“I will have finer clothes than these in heaven,” he said, “and such as fit me better.”22

    The hope of Phantasmion is a resurrection hope. In spite of the powers we do not understand, the passions within us and the world without us, and the horror of death, there is a flickering light that says, even so, all will be well.

    The story’s fantasy makes space for the darkness of the world. “I wish,” says Albinet, “that we could get [to heaven] without going down into the dark grave. Is there no lightsome road to heaven, up in the open air?”23 But confrontation with death is inevitable. What the fairy story offers is consolation; its promise is the same as Potentilla’s: when innocence is lost and despair threatens, the hope-filled imagination “will appear … and exert … power to renew the delights and wonders of thy childhood.”

    Phantasmion ends in a garden.

    After many trials, schemes plotted and foiled, loves mismatched and rearranged, the world has been set right. The prince has defeated the armies which would conquer Palmland. Iarine is by his side. Her two brothers, the baby Seshelma wished to steal and the kidnapped Albinet, are restored to her. Albinet’s disfigurement has even been healed by the water of a magical spring.

    Then, for a moment, it seems that the tale is about to circle back to its beginning: Iarine’s baby brother repeats Phantasmion’s playful action, striking the beehive with Potentilla’s wand. Once again, “myriads of bees came crowding forth” shining “with all the dyes of the opal.”24

    Phantasmion panics. He has been drugged and bewitched so many times that he can hardly tell what is a dream and what is reality. The garden scene is so sweet that he “felt as if he had dreamed of years, not lived them … the trees around all seemed as green and flourishing; the grove was filled with just the same soft insect murmur.”25 Can this goodness, he wonders, be just another illusion? He looks around for Iarine, dreading that she will evaporate, that her love was just another bit of nothingness. Instead, he is reassured: “there she stood, her face beaming bright as ever in full sunshine, the earnest that all he remembered and all he hoped for was not to fade like a dream.”26

    Sara Coleridge wrote her fairy story for her children; she wrote it for herself. It was an act of imagination that consoled her through years of death, isolation, and threatening despair. It was the candle she lit in the dark.

    The same candle has been lit in decades since. It was carried by princess and miner to ward off goblins. It has stood as a lantern in a land of eternal winter and been held in the hand of a hobbit. Its light has shone over sea and archipelago, through space and tesseracts. It has stood against serpents and spiders, witches and ogres, Echthroi and Balrogs. It is found in a house of endless hallways and an eternal sea, lighting a world of immeasurable beauty and infinite kindness.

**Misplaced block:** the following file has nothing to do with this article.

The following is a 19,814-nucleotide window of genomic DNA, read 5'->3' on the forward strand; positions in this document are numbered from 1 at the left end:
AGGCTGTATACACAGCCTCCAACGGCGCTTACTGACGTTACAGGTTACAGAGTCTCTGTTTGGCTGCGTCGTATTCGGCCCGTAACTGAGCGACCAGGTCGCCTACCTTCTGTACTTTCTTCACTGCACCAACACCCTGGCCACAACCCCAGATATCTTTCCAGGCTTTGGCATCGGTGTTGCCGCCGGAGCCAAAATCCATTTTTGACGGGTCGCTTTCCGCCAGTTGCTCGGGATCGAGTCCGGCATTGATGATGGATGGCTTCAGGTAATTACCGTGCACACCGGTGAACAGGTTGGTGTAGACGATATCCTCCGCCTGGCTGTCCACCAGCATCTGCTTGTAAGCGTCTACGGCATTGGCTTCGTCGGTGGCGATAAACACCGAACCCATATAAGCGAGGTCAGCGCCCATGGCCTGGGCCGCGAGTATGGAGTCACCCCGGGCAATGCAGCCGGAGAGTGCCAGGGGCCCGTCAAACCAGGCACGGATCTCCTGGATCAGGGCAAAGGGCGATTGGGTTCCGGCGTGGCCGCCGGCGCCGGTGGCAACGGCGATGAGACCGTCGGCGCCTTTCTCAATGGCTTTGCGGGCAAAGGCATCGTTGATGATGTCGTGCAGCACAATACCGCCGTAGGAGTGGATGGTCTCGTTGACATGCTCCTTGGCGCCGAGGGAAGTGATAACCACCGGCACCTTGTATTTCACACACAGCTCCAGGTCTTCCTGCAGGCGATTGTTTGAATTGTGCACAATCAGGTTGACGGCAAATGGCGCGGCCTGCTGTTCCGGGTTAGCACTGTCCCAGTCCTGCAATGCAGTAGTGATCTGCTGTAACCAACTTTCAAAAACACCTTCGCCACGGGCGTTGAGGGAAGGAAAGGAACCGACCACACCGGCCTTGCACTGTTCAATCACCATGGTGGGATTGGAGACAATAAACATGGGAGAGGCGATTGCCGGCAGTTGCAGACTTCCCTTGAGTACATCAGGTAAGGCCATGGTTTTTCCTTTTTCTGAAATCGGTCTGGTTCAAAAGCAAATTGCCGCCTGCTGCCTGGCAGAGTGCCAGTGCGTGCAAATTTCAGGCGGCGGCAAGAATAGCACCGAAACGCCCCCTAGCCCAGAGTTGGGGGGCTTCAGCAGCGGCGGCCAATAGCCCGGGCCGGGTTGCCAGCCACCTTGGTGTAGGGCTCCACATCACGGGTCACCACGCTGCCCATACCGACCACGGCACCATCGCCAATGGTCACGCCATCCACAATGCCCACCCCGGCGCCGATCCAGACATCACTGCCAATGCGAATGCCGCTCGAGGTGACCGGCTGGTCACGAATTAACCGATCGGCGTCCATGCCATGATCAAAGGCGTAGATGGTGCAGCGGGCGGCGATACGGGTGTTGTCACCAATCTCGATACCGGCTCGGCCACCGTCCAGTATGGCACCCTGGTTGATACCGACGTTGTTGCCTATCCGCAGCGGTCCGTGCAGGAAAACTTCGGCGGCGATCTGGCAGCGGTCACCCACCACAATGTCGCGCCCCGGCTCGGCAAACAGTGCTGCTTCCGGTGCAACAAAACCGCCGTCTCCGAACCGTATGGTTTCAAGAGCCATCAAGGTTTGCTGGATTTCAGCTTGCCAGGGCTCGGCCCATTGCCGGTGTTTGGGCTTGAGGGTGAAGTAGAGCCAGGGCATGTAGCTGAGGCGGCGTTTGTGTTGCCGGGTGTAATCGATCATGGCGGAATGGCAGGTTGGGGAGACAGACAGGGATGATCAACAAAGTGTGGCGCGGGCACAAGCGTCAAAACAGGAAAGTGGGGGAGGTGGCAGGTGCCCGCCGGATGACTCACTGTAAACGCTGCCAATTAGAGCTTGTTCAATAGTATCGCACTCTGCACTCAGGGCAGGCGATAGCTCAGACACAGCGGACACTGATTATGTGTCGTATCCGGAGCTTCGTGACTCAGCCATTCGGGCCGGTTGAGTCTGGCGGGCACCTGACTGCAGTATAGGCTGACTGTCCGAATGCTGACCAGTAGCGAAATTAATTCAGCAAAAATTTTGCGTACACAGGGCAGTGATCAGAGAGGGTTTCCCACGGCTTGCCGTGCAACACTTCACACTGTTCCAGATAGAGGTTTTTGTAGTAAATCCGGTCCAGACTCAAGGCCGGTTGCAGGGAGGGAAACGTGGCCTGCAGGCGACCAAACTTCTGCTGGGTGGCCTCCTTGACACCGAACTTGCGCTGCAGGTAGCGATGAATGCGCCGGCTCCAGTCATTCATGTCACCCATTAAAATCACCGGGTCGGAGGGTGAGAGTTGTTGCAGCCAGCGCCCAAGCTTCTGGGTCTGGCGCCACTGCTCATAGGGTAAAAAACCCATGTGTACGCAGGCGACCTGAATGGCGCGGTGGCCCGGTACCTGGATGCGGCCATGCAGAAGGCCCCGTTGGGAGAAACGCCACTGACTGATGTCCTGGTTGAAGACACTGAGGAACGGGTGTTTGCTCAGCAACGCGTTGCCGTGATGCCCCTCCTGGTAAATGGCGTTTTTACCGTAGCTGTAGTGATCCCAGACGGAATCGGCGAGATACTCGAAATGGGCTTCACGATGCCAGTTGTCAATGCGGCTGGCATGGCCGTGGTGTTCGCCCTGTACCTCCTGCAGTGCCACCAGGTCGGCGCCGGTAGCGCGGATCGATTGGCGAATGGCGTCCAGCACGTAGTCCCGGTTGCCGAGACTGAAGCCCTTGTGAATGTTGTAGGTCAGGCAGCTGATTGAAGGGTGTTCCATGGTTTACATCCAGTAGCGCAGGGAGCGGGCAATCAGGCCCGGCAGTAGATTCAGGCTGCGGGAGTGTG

Phantasmion doesn’t hide the pain of this world – no respectable work of fantasy does. The pain of death, the fear of monsters without and within, and the breaking of families all remain. Yet, says the fairy-story, there is more. Suffering is not the end, and hope is more than a dream. These are the stories we tell in the dark. They are where we whisper to one another about the mystery of the world, and where we hold fast to hope.


    1. Edith Coleridge, ed., Memoir and Letters of Sara Coleridge, (London: H.S. King, 1875), 14.
    2. Memoirs, 20.
    3. Memoirs, 77.
    4. Memoirs, 82.
    5. Sara Coleridge, Phantasmion, (Boston: Roberts Brothers, 1874), 1.
    6. Phantasmion, 2.
    7. Phantasmion, 3.
    8. Quoted in Jeffrey Barbeau, Sara Coleridge: Her Life and Thought, (New York: Palgrave Macmillan, 2014), 67-68. I am indebted to Barbeau’s biography for this essay, and highly recommend it for those who would like to read more deeply on Sara’s life, relationships, and theological writing.
    9. Quoted in Allison Cooper Davis, “Ponder and Believe: Interpretive Experiments in Victorian Literary Fantasies,” PhD diss., (The University of North Carolina, 2009), 78.
    10. Quoted in Barbeau, Sara Coleridge, 69.
    11. Memoirs, 45.
    12. Memoirs, 83.
    13. Memoirs, 20-21.
    14. Quoted in Barbeau, 12.
    15. Memoirs, 424.
    16. Barbeau, 59.
    17. Phantasmion, 238.
    18. Phantasmion, 298
    19. Phantasmion, 186.
    20. Phantasmion, 6.
    21. Phantasmion, 133.
    22. Phantasmion, 134.
    23. Phantasmion, 134.
    24. Phantasmion, 347.
    25. Phantasmion, 347.
    26. Phantasmion, 348.
    Contributed By

    James Smoker lives in St Andrews, Scotland, where he is a PhD candidate at the University of St Andrews School of Divinity. His research focuses on the intersection of theology, imagination, and doubt in the work of Samuel Taylor Coleridge. When not writing, James spends his time with his wife and three children exploring the countryside, eating good food, and reading together. You may find him on his (occasionally updated) blog or on Twitter @jamesgsmoker.